Australia’s first ever set of practice guidelines for the diagnosis and treatment of dementia have been developed to help fill the gaps between the provisions of good and poor quality dementia care throughout Australia.
The Clinical Practice Guidelines and Principles of Care for People with Dementia, which will be officially launched by Health Minister Sussan Ley on Wednesday March 16, advises how dementia diagnoses, treatment, patient reviews and care must be conducted.
It contains 109 recommendations wrestling with some of the more controversial aspects of dementia care, like the use of antipsychotics and clinicians telling patients that memory loss is ‘just a consequence of ageing’.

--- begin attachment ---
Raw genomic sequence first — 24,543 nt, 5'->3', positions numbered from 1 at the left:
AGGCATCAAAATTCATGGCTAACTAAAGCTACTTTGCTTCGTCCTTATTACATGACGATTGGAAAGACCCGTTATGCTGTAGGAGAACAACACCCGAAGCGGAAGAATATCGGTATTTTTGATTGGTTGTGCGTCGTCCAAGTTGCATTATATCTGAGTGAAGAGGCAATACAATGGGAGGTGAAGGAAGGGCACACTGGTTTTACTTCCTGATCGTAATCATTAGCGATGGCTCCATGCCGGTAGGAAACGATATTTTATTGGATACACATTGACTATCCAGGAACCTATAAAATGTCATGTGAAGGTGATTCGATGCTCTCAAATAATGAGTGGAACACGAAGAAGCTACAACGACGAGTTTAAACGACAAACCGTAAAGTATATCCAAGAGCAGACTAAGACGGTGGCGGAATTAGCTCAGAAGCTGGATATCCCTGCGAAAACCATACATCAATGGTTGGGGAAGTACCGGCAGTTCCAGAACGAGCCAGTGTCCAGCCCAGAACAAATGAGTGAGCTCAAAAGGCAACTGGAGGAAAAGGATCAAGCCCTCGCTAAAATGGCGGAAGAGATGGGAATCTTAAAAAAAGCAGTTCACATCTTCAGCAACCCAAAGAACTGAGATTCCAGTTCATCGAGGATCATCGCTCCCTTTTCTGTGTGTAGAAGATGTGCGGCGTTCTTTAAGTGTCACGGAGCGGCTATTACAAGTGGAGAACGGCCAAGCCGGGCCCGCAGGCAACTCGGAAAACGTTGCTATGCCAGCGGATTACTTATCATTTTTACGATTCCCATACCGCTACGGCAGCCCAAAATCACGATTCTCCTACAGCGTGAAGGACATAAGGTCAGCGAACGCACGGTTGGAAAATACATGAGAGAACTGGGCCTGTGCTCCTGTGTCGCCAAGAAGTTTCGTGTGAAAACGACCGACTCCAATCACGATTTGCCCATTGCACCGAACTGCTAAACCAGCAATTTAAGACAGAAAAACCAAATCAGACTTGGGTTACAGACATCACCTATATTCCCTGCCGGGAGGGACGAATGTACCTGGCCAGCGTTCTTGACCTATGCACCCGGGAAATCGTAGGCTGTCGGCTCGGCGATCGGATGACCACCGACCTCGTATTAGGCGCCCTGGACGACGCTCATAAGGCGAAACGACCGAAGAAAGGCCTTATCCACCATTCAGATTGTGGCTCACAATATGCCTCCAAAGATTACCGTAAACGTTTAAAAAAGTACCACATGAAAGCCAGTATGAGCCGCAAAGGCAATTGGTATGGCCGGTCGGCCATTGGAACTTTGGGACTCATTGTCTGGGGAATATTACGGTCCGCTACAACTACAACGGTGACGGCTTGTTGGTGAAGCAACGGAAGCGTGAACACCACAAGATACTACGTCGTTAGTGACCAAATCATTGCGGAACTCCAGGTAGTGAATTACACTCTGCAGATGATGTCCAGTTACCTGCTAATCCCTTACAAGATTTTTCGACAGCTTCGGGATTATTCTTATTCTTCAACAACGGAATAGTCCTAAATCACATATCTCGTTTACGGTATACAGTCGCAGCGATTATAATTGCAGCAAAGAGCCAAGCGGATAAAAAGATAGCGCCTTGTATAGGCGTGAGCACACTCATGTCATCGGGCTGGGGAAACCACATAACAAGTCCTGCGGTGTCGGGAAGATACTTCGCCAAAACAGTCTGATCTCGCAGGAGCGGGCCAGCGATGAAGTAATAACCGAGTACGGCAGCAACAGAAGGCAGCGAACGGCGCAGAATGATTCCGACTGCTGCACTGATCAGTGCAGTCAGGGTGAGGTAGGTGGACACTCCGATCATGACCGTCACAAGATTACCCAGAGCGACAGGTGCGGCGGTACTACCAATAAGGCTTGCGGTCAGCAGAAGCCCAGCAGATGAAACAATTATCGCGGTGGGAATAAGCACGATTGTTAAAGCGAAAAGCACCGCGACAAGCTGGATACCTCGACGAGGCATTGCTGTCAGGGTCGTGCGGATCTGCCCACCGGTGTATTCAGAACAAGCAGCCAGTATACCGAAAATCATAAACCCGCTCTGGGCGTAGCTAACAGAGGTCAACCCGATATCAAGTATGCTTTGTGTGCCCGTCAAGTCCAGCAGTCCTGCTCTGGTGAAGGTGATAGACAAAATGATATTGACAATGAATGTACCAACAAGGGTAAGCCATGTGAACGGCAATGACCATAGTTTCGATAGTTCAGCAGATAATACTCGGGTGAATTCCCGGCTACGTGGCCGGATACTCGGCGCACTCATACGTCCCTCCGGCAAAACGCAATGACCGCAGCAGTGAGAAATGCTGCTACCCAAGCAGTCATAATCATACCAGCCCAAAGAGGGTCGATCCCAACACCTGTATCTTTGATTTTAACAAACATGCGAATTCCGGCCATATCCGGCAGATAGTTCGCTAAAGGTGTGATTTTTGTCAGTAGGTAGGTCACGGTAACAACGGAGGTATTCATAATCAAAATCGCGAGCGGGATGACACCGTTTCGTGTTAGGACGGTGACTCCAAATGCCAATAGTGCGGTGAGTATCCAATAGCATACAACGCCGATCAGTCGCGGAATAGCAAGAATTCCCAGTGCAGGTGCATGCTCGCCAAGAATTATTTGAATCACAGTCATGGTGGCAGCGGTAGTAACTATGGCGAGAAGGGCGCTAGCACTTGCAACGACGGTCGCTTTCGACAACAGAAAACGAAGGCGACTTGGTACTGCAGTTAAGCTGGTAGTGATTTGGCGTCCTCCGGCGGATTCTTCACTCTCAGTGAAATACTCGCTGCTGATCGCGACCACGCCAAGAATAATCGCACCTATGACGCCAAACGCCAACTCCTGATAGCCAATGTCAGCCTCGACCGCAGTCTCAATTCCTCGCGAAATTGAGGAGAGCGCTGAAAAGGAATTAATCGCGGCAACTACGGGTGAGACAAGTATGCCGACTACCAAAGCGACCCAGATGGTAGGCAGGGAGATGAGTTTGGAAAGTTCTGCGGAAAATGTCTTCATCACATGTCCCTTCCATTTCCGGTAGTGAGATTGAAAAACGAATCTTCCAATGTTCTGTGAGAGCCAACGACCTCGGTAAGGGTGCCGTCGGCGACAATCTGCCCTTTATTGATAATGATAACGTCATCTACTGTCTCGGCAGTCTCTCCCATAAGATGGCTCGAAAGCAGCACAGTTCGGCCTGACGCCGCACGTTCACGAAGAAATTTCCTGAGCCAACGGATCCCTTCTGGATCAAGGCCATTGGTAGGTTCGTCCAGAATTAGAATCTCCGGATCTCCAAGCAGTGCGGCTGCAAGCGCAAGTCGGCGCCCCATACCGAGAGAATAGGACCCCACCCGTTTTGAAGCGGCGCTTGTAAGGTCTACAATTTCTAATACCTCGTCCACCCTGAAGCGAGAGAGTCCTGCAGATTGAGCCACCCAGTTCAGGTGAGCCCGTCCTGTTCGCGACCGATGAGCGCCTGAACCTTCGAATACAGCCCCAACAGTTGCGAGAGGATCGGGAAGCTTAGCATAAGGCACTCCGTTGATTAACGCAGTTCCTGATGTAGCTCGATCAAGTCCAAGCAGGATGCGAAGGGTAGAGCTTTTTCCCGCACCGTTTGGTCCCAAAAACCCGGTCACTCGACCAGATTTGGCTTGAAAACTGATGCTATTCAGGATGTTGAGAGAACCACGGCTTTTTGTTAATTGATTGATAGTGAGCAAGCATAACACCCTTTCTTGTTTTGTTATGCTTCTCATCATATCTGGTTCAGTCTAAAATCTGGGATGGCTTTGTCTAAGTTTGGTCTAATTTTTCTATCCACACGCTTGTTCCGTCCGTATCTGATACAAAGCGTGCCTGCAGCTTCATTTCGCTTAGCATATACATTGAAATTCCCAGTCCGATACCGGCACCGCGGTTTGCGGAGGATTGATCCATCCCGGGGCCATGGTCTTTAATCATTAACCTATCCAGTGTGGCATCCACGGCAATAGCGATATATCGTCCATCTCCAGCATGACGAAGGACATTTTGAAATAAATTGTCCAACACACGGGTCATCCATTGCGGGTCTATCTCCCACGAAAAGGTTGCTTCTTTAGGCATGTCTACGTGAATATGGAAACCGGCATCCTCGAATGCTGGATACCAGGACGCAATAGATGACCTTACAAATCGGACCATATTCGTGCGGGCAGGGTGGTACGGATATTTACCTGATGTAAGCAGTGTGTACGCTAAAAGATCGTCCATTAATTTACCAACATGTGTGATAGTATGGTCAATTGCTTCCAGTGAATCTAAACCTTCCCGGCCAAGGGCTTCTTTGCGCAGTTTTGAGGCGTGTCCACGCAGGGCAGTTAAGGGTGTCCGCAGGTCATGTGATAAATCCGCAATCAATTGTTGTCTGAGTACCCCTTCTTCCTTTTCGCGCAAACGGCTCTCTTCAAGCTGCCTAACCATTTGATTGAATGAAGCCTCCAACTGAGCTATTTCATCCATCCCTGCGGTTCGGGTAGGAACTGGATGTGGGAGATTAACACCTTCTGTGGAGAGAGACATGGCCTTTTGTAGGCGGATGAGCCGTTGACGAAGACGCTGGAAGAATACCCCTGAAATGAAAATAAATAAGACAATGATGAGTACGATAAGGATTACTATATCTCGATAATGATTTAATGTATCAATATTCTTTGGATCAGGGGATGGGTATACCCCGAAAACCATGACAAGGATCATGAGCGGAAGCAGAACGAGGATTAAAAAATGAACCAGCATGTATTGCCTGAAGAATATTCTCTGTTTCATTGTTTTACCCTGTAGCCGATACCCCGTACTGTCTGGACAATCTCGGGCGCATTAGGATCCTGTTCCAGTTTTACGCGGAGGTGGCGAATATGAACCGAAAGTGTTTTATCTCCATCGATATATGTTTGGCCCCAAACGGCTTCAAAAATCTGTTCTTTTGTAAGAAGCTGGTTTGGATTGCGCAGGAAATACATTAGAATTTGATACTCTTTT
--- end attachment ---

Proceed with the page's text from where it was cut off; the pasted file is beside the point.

Health professionals, carers and anyone with a dementia diagnosis can use the guidelines to find out what good quality care should look like and how doctors should be treating the degenerative disease.
“These guidelines are the proof, developed by a broad range of people and medical and behavioural specialists, about what should happen in the care and treatment of someone with dementia,” says Ian Yates, CEO of senior’s advocacy group, COTA Australia.
“They provide an authoritative basis upon which you can ask questions of health professionals. And you have every right to ask questions. You should keep asking questions until you get the answers that make you feel satisfied.
“But if you are still concerned about a certain situation, and believe the guidelines are not being followed, make a complaint.”